WNISR, 27 December 2019
The world’s first floating nuclear power plant was connected to the grid on 19 December 2019. The Akademik Lomonosov, with two reactors of the KLT-40S design, began generating electricity for the Chaun-Bilibino network in Pevek, on the Chukotka Peninsula in Russia’s east Arctic. It remains unclear, however, whether both reactors were connected to the grid and when.
Rosatom’s Director General Alexey Likhachev stated on the day of “grid connection” that, “Akademik Lomonosov becomes the world’s first nuclear power plant based on SMR-class technology to generate electricity. This is a remarkable milestone for both the Russian and the world’s nuclear energy industry. This is also a major step in establishing Pevek as the new energy capital of the region”.
While hailed as representing a major step towards the decarbonization of the Arctic region, the Lomonosov itself is intended to “supply electricity to settlements and companies extracting hydrocarbons and precious stones in the Chukotka region” and the residents of these areas “are key for Russian plans to tap into the hidden Arctic riches of oil and gas as Siberian reserves diminish”.
The twin reactors are powered by two low enriched uranium (LEU) versions of the KLT-40s, a variant of the highly enriched uranium (HEU) reactors used on some of Russia’s icebreakers, designed to operate in three, 12-year operational cycles. At the end of each period, the vessel is planned to be towed back to the RosatomFlot shipyard in Murmansk for refueling and spent fuel removal.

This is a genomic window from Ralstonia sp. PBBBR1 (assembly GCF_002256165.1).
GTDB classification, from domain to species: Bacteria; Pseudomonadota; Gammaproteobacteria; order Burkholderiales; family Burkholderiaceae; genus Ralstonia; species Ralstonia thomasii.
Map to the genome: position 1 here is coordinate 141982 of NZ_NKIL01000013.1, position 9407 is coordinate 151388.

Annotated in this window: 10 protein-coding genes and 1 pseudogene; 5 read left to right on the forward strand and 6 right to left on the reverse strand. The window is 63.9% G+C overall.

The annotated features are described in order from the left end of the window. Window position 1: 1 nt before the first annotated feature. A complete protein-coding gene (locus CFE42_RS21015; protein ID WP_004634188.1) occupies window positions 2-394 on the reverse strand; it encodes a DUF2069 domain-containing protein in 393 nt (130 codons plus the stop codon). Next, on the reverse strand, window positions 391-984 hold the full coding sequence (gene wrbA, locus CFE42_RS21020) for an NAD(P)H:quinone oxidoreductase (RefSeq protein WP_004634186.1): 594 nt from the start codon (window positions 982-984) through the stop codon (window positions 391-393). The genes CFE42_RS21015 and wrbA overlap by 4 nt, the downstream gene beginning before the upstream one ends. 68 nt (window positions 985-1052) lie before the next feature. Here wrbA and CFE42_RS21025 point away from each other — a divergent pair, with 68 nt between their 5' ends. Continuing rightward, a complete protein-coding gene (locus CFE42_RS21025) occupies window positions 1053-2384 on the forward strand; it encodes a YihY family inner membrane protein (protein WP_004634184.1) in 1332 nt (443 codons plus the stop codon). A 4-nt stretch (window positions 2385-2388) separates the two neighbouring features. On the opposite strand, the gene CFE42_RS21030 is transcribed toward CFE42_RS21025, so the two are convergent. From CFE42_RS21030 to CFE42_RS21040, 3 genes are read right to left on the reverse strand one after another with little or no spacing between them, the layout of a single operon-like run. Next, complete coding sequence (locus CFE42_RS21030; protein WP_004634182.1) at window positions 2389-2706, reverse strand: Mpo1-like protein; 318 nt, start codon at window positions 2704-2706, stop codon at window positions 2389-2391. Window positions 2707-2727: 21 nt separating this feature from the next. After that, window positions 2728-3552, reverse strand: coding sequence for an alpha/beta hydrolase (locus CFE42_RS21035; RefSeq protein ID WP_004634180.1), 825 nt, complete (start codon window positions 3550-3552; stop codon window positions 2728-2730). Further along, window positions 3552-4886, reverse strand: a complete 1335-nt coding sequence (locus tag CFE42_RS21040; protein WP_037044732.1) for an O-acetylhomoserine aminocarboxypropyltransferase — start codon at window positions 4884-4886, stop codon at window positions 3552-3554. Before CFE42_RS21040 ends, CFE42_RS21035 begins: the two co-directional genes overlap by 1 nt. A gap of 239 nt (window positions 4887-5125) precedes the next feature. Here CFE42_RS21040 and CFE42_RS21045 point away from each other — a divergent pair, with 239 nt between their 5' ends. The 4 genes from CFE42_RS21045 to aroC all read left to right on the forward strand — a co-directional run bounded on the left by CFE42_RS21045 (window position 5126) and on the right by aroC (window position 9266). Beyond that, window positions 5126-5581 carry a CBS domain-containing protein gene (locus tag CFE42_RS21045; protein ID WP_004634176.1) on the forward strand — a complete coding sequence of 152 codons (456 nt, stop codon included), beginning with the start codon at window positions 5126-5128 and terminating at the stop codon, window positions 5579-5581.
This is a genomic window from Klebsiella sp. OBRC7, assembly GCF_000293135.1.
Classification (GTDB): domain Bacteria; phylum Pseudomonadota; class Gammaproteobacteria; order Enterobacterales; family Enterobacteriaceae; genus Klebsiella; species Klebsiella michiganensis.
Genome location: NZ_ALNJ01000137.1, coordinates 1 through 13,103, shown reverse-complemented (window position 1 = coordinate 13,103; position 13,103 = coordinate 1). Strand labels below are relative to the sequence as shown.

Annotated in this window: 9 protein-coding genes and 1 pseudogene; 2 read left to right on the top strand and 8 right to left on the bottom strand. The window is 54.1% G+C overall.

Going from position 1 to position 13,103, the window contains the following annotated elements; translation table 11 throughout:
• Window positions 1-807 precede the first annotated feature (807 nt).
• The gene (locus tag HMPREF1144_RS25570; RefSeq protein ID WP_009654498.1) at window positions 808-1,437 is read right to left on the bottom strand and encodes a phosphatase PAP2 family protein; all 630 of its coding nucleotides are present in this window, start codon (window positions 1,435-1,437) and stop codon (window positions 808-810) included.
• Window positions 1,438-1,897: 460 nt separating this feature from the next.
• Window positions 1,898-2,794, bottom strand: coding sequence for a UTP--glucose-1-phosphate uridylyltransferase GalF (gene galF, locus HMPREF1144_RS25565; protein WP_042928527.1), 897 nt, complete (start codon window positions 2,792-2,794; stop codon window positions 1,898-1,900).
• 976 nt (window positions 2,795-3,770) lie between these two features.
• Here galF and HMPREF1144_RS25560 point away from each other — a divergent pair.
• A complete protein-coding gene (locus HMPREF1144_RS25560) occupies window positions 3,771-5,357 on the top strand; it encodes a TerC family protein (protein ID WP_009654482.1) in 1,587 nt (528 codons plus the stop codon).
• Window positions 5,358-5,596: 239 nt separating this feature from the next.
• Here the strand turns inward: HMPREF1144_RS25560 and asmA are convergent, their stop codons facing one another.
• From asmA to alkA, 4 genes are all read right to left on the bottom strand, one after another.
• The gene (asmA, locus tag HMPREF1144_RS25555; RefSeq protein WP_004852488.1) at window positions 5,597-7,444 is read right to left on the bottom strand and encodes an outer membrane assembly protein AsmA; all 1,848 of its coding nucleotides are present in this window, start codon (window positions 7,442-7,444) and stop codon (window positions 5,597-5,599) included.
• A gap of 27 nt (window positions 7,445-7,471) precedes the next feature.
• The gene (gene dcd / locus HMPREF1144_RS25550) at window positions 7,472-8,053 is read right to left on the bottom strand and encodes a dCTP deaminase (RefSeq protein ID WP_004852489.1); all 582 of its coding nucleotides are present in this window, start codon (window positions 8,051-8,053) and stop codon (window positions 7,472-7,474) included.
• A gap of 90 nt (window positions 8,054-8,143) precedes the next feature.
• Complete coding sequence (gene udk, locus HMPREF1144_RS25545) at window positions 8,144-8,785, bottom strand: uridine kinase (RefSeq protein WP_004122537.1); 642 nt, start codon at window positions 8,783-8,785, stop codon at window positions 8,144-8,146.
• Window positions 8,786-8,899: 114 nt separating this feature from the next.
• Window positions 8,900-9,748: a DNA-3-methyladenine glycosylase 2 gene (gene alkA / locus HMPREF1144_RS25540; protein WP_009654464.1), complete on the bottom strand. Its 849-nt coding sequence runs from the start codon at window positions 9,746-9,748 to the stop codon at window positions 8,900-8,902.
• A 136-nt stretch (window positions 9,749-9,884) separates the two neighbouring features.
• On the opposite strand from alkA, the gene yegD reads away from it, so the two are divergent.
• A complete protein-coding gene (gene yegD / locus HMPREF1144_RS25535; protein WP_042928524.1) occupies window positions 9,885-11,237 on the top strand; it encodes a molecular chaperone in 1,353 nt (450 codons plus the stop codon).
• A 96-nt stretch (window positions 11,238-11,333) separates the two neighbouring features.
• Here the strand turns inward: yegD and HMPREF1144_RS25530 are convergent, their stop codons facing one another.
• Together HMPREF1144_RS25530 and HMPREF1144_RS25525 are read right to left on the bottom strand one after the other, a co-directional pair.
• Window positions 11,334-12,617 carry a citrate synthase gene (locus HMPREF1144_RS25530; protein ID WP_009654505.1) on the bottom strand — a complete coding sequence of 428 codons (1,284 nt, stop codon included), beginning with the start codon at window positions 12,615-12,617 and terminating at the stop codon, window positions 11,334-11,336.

As WNISR2019 reported, the Lomonosov construction has taken at least four times as long as originally projected; a little before construction of the ship began in 2007, Rosatom announced that the plant would begin to operate in October 2010.
In July 2019, Rosatom announced “that it has completed and transferred... the 70 MW Akademik Lomonosov floating nuclear power plant... to its subsidiary Rosenergoatom Concern, which recently received a license from the nuclear regulator Rostekhnadzor to operate the nuclear unit until 2029”. The projected cost rose too, from an initial estimate of around six billion rubles (US$232 million), to 37 billion rubles as of 2015 (US$740 million). The delays and high cost may have led Rosatom to conclude that there wouldn’t be a market for this configuration, and it is reported that the agency is now examining if a modified version of the RIT-M200, currently installed on Russian atomic icebreakers, could be modified and marketed.